Tuesday, January 25, 2011

Lethal cocktail

Allow me to make this article more understandable by organizing it a little differently:

Among the 35 states, U.S. Military, and Federal Government that currently have death penalty statutes, only one state (Nebraska) does not have lethal injection as a primary or optional method of execution. The protocol for most jurisdictions authorizes the use of a combination of the 3 drugs listed below, but states have been facing issues of availability and the shortages have disrupted executions.

The 1st injection is sodium pentothal, a barbiturate that renders the prisoner unconscious. The only U.S. manufacturer of the drug is the Illinois-based company Hospira, but when they moved its manufacture overseas, they were asked to guarantee that it wouldn't be used to put inmates to death. "Based on this understanding, we cannot take the risk that we will be held liable by the Italian authorities if the product is diverted for use in capital punishment. Exposing our employees or facilities to liability is not a risk we are prepared to take," said a company spokesman. Any supply already on hand is due to expire in March.

The 2nd injection, pancuronium bromide, is a muscle relaxant that paralyzes the diaphragm and lungs.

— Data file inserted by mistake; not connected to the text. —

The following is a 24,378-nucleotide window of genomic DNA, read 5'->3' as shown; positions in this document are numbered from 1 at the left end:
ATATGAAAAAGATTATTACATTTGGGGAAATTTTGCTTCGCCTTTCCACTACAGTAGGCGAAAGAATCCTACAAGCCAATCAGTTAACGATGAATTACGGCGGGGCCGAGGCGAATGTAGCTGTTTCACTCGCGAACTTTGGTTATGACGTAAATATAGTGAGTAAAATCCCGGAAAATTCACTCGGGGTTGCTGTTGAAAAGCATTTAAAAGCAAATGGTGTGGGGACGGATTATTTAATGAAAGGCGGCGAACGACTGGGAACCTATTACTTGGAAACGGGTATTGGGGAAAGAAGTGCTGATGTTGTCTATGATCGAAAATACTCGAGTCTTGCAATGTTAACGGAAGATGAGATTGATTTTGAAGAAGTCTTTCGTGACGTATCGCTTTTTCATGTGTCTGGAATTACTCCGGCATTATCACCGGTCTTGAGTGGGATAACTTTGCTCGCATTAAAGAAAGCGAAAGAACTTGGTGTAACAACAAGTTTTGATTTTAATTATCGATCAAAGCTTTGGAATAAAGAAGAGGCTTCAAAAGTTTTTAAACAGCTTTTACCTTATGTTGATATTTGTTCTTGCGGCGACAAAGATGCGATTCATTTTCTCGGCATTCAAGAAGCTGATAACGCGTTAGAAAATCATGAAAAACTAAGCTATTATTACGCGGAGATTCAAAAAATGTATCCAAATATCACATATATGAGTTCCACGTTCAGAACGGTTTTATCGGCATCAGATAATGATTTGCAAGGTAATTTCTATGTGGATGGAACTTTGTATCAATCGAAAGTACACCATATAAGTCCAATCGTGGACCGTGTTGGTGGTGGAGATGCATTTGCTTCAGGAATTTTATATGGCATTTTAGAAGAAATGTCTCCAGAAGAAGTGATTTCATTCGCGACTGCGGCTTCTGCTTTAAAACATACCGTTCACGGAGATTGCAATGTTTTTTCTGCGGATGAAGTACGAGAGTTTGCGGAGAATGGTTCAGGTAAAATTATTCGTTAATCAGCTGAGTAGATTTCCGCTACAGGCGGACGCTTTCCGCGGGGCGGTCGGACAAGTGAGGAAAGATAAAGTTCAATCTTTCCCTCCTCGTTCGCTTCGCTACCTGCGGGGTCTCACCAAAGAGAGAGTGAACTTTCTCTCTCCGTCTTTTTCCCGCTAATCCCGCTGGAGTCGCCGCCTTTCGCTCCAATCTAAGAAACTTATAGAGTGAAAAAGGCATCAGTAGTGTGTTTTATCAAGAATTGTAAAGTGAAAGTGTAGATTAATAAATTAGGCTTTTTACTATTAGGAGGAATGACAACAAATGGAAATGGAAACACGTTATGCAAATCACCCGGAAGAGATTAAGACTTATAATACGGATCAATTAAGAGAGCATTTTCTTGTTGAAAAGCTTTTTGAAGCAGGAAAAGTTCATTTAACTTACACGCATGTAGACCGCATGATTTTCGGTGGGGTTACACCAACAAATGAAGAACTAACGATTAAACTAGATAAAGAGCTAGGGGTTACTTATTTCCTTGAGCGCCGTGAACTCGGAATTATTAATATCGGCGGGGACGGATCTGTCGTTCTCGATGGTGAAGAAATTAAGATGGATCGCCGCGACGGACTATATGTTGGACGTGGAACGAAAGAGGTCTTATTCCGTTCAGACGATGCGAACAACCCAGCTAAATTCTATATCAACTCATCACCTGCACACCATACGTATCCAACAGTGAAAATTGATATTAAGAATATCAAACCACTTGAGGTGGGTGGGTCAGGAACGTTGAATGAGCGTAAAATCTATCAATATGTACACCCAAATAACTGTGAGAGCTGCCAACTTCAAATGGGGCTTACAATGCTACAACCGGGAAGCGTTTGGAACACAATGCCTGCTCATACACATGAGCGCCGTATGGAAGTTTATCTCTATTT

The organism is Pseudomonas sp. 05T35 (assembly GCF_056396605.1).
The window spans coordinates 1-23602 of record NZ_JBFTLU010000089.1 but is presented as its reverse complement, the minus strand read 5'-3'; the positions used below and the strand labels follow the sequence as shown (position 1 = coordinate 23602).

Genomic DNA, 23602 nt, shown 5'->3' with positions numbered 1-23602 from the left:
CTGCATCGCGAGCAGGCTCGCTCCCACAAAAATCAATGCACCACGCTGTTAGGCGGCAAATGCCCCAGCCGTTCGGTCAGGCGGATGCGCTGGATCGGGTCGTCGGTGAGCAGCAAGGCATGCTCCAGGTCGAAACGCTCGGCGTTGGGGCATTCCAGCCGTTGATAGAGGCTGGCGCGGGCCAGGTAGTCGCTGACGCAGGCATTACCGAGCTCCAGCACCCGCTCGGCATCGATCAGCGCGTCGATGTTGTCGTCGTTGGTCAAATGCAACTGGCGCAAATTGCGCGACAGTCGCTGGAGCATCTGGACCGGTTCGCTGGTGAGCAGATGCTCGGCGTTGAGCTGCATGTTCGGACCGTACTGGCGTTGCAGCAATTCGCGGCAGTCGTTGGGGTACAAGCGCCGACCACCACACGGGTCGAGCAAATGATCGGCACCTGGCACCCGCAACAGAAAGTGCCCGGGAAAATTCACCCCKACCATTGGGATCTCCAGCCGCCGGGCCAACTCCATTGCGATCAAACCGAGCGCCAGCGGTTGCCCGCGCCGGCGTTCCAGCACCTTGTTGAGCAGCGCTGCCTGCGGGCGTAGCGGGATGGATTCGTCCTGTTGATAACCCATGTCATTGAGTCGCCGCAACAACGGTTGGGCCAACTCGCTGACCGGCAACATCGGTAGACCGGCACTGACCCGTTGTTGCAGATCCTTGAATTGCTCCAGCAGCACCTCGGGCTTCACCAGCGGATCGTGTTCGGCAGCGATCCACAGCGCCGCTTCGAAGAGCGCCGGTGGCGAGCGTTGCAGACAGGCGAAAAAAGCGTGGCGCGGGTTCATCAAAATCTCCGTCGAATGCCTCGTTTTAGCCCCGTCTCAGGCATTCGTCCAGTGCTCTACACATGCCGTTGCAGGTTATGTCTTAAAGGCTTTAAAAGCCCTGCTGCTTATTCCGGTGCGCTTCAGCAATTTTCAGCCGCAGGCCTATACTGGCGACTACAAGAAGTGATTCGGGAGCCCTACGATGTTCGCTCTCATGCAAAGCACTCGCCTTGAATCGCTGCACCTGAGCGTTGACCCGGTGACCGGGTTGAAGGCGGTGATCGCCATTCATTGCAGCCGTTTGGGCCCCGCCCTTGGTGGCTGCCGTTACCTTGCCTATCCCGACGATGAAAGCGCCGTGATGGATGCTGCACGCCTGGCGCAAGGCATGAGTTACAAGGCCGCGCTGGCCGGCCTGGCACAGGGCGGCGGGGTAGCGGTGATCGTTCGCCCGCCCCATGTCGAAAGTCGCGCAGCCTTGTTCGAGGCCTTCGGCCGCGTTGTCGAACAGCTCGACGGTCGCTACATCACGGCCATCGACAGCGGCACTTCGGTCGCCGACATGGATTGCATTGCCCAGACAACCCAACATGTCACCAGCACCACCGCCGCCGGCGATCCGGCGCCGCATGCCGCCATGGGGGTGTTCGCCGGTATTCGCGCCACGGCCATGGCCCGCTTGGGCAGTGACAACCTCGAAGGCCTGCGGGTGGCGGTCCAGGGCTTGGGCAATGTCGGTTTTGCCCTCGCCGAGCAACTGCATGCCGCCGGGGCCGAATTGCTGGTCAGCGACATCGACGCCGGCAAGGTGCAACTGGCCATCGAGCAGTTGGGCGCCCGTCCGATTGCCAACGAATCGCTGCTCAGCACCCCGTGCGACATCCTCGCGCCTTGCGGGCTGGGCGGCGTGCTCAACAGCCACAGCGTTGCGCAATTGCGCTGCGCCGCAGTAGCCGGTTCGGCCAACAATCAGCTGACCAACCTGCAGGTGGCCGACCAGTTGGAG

The 3rd injection of potassium chloride causes cardiac arrest.

While Hospira claims it has long deplored the use of its drugs in executions, not only did it regret having to stop production, it continues to make the two other drugs used in lethal injections. Each chemical is lethal in the amounts administered, but by using them in combination, the implementation of capital punishment is arguably more humane. The current shortage of sodium pentothal has affected the states of Arizona, Arkansas, California, Kentucky, Ohio, Oklahoma, and Tennessee, even those that turned to a British source - until the British government, too, banned its export for use in executions. Instead of following the lead of England and Italy and 93 other countries around the world in abolishing the death penalty, Oklahoma has started injecting the pentobarbitol we commonly use to euthanize our pets.

No comments:

Post a Comment

You may add your comments here.